Icehotel in Jukkasjärvi, Sweden by Ake Larsson
Photographs courtesy Matthew Sabo.
Two hundred kilometers (125 miles) north of the Arctic Circle in Sweden sits the Icehotel. More accurately, for about half the year the Icehotel sits there, near the River Torne and the village of Jukkasjärvi. For the Icehotel is literally made of ice created from the meter thick layer that covers the river. Each spring the hotel melts and returns from whence it came. The hotel operators like to say "the entire Icehotel is on loan from the mighty Torne River."
What started as a one room hotel to serve visitors making the trek to the inaugural Art-ic exhibition in 1989 - an exhibition planned to lure tourists to the area in the months when they usually stayed away - the Icehotel now has nearly 50 rooms, as well as a bar, cinema, and chapel (click for plan). If sleeping in a hotel whose walls, columns, roof, and even furniture are entirely made of ice weren't enough, over forty artists and designers contribute designs to the suites and outdoor spaces.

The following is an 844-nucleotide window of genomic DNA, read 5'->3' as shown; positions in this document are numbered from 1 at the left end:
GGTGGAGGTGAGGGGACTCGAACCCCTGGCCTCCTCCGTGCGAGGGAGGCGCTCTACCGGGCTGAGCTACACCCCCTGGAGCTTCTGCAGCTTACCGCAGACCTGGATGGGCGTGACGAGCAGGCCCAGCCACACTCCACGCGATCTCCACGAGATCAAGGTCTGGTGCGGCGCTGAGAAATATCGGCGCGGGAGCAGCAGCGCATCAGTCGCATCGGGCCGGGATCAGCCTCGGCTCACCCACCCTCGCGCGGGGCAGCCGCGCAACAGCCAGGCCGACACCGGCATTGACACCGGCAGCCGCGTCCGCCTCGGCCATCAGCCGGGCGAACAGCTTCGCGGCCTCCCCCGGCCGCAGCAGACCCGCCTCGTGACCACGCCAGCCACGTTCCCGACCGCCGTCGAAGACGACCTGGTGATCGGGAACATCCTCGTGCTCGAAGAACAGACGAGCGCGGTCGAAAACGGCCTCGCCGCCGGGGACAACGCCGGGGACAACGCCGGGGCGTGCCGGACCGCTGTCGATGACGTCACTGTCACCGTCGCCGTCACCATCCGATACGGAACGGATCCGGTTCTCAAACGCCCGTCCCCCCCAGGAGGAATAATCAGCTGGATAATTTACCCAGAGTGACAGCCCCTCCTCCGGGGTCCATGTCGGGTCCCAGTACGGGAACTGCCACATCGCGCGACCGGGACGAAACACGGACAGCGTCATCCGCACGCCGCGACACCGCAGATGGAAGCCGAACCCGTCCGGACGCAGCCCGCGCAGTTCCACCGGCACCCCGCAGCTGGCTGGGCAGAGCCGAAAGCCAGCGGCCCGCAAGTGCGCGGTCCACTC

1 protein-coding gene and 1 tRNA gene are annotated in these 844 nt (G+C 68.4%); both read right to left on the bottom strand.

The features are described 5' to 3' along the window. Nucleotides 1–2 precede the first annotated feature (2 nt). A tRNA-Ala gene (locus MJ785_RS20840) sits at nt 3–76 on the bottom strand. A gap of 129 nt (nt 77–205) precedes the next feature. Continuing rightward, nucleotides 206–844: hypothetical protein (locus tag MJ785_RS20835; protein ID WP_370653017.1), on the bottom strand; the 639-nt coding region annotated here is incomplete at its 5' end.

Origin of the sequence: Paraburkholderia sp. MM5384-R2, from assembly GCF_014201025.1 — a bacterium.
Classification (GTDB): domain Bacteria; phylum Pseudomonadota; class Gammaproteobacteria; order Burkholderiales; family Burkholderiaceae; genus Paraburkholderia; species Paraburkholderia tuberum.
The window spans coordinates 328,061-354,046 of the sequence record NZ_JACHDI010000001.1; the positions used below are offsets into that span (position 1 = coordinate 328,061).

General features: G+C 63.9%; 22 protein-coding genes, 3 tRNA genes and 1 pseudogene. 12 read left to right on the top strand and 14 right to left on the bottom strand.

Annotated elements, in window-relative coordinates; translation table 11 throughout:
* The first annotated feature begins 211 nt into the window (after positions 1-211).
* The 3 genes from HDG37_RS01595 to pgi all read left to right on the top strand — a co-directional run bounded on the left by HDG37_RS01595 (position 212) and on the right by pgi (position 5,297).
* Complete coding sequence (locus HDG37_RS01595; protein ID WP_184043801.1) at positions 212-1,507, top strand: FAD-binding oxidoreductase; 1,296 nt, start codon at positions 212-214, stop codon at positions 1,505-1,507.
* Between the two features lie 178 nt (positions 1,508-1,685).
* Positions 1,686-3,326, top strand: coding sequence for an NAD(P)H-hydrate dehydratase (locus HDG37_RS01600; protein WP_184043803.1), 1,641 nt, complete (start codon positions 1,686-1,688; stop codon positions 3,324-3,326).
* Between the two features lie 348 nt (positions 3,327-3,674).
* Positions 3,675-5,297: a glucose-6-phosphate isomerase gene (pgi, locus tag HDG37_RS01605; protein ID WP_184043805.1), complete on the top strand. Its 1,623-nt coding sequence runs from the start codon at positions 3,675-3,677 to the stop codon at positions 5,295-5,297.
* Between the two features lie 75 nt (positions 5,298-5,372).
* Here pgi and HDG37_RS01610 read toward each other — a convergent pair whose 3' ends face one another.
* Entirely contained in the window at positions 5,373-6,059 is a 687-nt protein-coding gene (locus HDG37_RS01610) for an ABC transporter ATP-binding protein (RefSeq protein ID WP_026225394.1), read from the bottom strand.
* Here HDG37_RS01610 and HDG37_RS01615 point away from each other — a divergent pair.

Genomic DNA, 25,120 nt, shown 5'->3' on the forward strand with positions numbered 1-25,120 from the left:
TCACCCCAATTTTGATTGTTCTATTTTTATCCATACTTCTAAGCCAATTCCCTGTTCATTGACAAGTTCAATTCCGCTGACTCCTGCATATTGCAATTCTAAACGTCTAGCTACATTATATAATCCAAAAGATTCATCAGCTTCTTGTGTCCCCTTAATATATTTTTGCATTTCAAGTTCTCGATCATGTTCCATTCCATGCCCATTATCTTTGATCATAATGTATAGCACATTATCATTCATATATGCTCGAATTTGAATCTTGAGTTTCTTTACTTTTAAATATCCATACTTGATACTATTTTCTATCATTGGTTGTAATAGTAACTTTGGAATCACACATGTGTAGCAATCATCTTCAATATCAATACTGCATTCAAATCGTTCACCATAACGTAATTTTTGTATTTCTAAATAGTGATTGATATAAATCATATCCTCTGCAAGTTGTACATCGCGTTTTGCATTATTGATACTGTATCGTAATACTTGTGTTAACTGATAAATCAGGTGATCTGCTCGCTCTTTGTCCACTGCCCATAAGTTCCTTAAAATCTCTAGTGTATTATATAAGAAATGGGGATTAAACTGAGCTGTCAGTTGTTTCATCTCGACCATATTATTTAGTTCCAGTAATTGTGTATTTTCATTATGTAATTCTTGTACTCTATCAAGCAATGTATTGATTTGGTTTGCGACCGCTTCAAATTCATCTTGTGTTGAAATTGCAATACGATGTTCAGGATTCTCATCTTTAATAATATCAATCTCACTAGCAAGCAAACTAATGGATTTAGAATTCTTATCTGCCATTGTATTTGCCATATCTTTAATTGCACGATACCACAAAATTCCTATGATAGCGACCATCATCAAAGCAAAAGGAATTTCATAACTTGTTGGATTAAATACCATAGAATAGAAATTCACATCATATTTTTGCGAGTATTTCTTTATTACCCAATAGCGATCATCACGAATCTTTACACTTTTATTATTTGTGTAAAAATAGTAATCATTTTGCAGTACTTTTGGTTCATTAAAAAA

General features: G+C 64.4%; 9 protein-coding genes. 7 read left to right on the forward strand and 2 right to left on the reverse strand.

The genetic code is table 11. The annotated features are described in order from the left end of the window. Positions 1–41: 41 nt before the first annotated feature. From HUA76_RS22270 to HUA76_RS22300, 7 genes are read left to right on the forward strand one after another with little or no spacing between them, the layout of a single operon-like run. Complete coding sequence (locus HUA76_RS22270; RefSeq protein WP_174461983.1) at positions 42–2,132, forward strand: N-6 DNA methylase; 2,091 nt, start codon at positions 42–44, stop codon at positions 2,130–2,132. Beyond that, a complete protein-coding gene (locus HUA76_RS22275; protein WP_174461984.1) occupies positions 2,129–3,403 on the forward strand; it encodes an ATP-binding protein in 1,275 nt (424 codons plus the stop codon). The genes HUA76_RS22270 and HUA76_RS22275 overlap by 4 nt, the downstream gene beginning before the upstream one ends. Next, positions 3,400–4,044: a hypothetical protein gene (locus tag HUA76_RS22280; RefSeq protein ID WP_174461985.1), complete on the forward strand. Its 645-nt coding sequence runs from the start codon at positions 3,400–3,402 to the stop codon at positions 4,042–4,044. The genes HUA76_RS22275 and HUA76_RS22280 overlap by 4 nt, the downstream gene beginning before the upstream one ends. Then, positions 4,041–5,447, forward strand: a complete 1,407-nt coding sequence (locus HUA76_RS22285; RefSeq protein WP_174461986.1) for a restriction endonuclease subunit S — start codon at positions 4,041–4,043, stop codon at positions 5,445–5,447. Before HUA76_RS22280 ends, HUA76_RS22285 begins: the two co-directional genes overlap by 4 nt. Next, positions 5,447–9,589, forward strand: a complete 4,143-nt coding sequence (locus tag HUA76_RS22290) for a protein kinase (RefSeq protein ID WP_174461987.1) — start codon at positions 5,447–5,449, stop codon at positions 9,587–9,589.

Like snowflakes and the hotel itself (whose design is attributed to Ake Larsson), the chapel is never the same twice. This year's design round dome with apses. Five "ice pillars" carry the dome's load and allow light to enter into the large igloo-like space. According to the designers, the theme is one of "creation through vegetation in the Weave of Life, the Tree of Life and Omfalos; the the center of the world and its navel." The chapel has been used for weddings in the past, making for a truly unique ceremony...and honeymoon.
Construction on the hotel starts as soon as the thermometer hits zero. After that time snow is piled on vaulted steel and metal forms to create the igloo-shaped roofs. Snow cannons spray tons of snow on top, and, once hardened, the forms are removed and the ice columns are inserted to reinforce the structure. Lastly, ice is taken from atop the river for the artists' contributions, the details that make the experience even more memorable.